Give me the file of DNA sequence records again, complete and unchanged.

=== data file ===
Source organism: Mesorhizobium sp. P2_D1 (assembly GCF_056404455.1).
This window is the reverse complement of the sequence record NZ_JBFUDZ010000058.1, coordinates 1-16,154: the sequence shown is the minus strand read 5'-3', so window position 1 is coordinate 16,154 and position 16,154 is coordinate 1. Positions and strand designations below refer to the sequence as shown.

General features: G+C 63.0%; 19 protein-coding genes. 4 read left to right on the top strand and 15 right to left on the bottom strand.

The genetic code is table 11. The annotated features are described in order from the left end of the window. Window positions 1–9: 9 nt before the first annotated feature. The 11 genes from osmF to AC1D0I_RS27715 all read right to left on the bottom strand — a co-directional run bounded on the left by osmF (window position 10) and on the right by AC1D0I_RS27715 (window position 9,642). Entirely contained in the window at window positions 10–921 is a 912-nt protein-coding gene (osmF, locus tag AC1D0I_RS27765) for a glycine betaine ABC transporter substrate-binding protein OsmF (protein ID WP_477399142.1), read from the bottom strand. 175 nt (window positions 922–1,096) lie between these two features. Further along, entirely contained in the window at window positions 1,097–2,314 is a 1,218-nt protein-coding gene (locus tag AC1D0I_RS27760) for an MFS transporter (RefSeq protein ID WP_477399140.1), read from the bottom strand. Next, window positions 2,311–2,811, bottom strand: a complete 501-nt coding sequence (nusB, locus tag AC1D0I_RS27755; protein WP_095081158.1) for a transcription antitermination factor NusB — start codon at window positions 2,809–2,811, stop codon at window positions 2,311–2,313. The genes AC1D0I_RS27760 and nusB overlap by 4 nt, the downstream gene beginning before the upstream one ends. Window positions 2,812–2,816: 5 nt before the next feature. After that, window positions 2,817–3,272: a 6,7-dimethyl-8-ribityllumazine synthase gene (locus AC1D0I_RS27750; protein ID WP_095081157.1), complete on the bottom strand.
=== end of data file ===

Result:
Source organism: Mesorhizobium sp. P2_D1 (assembly GCF_056404455.1).
This window is the reverse complement of the sequence record NZ_JBFUDZ010000058.1, coordinates 1-16,154: the sequence shown is the minus strand read 5'-3', so window position 1 is coordinate 16,154 and position 16,154 is coordinate 1. Positions and strand designations below refer to the sequence as shown.

General features: G+C 63.0%; 19 protein-coding genes. 4 read left to right on the top strand and 15 right to left on the bottom strand.

The genetic code is table 11. The annotated features are described in order from the left end of the window. Window positions 1–9: 9 nt before the first annotated feature. The 11 genes from osmF to AC1D0I_RS27715 all read right to left on the bottom strand — a co-directional run bounded on the left by osmF (window position 10) and on the right by AC1D0I_RS27715 (window position 9,642). Entirely contained in the window at window positions 10–921 is a 912-nt protein-coding gene (osmF, locus tag AC1D0I_RS27765) for a glycine betaine ABC transporter substrate-binding protein OsmF (protein ID WP_477399142.1), read from the bottom strand. 175 nt (window positions 922–1,096) lie between these two features. Further along, entirely contained in the window at window positions 1,097–2,314 is a 1,218-nt protein-coding gene (locus tag AC1D0I_RS27760) for an MFS transporter (RefSeq protein ID WP_477399140.1), read from the bottom strand. Next, window positions 2,311–2,811, bottom strand: a complete 501-nt coding sequence (nusB, locus tag AC1D0I_RS27755; protein WP_095081158.1) for a transcription antitermination factor NusB — start codon at window positions 2,809–2,811, stop codon at window positions 2,311–2,313. The genes AC1D0I_RS27760 and nusB overlap by 4 nt, the downstream gene beginning before the upstream one ends. Window positions 2,812–2,816: 5 nt before the next feature. After that, window positions 2,817–3,272: a 6,7-dimethyl-8-ribityllumazine synthase gene (locus AC1D0I_RS27750; protein ID WP_095081157.1), complete on the bottom strand.